A small chip containing your information is inserted into a plastic card and is powered by an induction circuit. When the card comes close to the scanner, it converts the electromagnetic field emitted by the scanner into electricity. That electricity powers the chip, which is then read by the computers. RFIDs are more secure than magnetic strip cards because the strips can become damaged more easily.

Key fobs

key fob

The key fob is just like an RFID keycard, only smaller. The fob is meant to be clipped onto your keyring so it's always with you. These are quickly becoming a popular option with many new construction buildings, not only for garage and mailroom access but also for individual units. The fobs are small and also use a tiny induction circuit, so there's never a need to change batteries or reprogram them.

The downside is these little plastic doodads can be expensive to replace. And you have to remember to have your keys with you all the time. So, if you're the kind of person who frequently loses things and locks yourself out of your house, this may not be the option for you. And make sure you don't lose it! Replacing these things can be expensive. Your landlord could charge a few hundred bucks for a replacement.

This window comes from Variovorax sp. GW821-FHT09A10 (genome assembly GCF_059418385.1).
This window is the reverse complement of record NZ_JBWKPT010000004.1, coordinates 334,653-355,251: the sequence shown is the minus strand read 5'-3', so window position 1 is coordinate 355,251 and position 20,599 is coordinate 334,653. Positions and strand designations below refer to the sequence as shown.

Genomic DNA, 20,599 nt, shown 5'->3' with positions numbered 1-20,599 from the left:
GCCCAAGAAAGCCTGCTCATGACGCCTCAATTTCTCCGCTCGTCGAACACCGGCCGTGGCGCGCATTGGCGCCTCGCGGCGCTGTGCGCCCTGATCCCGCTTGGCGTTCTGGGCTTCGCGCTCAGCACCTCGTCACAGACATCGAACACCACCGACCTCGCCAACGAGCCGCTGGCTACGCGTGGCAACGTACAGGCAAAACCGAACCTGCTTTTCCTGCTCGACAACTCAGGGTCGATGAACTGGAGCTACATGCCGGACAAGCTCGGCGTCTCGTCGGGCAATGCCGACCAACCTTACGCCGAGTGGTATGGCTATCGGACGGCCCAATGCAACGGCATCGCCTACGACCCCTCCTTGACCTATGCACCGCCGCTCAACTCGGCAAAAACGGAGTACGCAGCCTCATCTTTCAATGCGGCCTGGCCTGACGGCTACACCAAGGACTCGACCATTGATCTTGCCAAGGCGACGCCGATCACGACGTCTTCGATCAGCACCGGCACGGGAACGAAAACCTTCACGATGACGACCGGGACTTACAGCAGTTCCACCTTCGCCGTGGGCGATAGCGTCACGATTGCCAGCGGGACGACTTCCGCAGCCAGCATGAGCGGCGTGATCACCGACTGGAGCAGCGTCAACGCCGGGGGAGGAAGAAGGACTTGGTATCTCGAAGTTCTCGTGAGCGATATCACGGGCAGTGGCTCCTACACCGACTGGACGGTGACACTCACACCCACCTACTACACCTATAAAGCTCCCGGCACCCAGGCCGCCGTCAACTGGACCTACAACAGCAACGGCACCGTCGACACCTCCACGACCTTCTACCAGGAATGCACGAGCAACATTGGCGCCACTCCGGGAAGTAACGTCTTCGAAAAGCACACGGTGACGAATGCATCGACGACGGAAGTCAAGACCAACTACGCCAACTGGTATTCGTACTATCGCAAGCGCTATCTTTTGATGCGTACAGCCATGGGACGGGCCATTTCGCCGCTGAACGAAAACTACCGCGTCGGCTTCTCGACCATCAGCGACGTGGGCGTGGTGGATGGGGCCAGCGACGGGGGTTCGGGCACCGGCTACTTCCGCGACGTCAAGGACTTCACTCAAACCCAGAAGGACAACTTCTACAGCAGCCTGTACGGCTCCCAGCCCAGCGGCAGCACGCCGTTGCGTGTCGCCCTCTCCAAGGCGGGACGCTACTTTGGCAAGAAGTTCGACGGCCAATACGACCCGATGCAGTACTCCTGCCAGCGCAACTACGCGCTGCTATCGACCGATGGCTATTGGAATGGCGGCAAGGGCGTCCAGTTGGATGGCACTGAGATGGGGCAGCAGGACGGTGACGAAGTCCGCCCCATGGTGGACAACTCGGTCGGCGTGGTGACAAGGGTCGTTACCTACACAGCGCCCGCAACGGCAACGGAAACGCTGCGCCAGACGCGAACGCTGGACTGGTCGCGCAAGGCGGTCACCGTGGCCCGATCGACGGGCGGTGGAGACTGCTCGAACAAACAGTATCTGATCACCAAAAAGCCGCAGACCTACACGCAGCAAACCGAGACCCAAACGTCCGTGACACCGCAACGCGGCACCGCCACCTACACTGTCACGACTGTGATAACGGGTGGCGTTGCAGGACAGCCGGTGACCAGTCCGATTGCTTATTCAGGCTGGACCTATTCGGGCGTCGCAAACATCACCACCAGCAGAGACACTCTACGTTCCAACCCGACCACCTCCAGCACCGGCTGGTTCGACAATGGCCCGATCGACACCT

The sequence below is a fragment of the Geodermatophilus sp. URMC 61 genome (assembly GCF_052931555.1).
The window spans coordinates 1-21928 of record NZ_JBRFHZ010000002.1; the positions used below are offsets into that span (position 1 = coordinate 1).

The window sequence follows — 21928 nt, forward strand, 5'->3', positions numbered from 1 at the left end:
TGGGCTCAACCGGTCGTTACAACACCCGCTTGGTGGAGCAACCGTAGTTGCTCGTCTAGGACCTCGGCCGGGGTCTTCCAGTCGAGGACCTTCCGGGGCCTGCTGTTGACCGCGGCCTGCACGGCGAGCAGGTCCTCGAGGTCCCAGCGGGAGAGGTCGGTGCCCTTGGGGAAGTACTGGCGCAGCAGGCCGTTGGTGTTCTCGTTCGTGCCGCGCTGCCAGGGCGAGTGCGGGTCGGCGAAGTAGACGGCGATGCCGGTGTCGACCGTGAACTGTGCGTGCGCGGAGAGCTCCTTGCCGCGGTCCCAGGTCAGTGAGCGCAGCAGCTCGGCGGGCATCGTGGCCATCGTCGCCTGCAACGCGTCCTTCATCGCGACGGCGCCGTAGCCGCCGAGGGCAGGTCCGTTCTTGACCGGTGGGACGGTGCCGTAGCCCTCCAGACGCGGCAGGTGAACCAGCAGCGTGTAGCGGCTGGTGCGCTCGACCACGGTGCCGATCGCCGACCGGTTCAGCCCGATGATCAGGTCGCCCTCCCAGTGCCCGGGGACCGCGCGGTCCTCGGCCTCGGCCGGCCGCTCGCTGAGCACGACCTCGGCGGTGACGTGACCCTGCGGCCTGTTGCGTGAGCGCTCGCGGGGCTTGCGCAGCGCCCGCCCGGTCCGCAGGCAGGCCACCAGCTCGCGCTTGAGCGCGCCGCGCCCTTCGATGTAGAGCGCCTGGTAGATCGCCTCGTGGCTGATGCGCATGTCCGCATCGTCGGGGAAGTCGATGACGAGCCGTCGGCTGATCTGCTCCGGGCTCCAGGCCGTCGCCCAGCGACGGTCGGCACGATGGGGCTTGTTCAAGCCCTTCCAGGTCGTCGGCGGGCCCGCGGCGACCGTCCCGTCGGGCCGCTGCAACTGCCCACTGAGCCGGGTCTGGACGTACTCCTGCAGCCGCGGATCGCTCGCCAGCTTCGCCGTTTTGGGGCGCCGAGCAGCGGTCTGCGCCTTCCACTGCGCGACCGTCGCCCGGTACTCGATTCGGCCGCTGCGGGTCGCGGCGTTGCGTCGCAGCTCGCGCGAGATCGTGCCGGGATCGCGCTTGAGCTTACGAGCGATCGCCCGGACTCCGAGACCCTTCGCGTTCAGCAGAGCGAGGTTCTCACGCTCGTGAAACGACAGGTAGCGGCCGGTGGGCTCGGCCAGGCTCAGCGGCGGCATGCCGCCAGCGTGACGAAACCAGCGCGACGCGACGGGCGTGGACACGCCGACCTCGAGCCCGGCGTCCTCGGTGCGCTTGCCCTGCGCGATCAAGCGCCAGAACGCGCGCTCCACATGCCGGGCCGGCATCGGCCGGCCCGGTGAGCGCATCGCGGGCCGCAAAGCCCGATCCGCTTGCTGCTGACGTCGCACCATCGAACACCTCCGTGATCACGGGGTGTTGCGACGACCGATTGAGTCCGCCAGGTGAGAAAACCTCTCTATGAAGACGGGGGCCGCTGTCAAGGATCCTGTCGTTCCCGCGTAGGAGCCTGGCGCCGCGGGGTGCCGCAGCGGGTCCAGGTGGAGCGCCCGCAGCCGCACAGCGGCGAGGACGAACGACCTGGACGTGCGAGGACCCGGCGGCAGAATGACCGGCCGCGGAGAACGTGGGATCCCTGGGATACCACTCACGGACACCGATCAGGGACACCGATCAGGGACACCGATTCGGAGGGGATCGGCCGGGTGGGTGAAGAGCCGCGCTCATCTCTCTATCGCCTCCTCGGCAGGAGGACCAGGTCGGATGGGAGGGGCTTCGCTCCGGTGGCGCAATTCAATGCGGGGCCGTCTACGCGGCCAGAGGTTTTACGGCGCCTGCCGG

Key codes

key access code

Sometimes your apartment key might not be a key at all — but instead a code. Apartment communities have been using access codes for years for visitors to dial into your building. Some are using this same technology outside of your door.

Simply punch in your code, just like you would at an ATM, to unlock your door and enter your unit. In most cases, you'll be able to select your own code. Just make sure it's one that you'll remember!

Bluetooth-digital combination

bluetooth phone key

This is the high tech solution many landlords are now considering. Besides your keys, what's the one item everyone takes with them everywhere now? Your phone. In this case, your phone acts like a fob. Except instead of a small induction circuit powering it, it's simply your phone that connects to the door lock via Bluetooth. Digital locks like these often use a backup code to get inside if you ever accidentally lock yourself out.

But as great as these digital locks sound, they aren't perfect. Digital lock scanners need to be hard-wired to the building's main electrical system in order to work. So, if the power goes out, that will be a problem.

And if they're not connected to the main electrical system, they can also operate on small backup batteries built into the units. But there's no telling how often those batteries or replaced, so you could find yourself locked out.

Safe home, happy home with apartment keys

Whether your apartment keys are old school or new, they should help keep your home safe and secure — provided you use some basic common sense and good practices.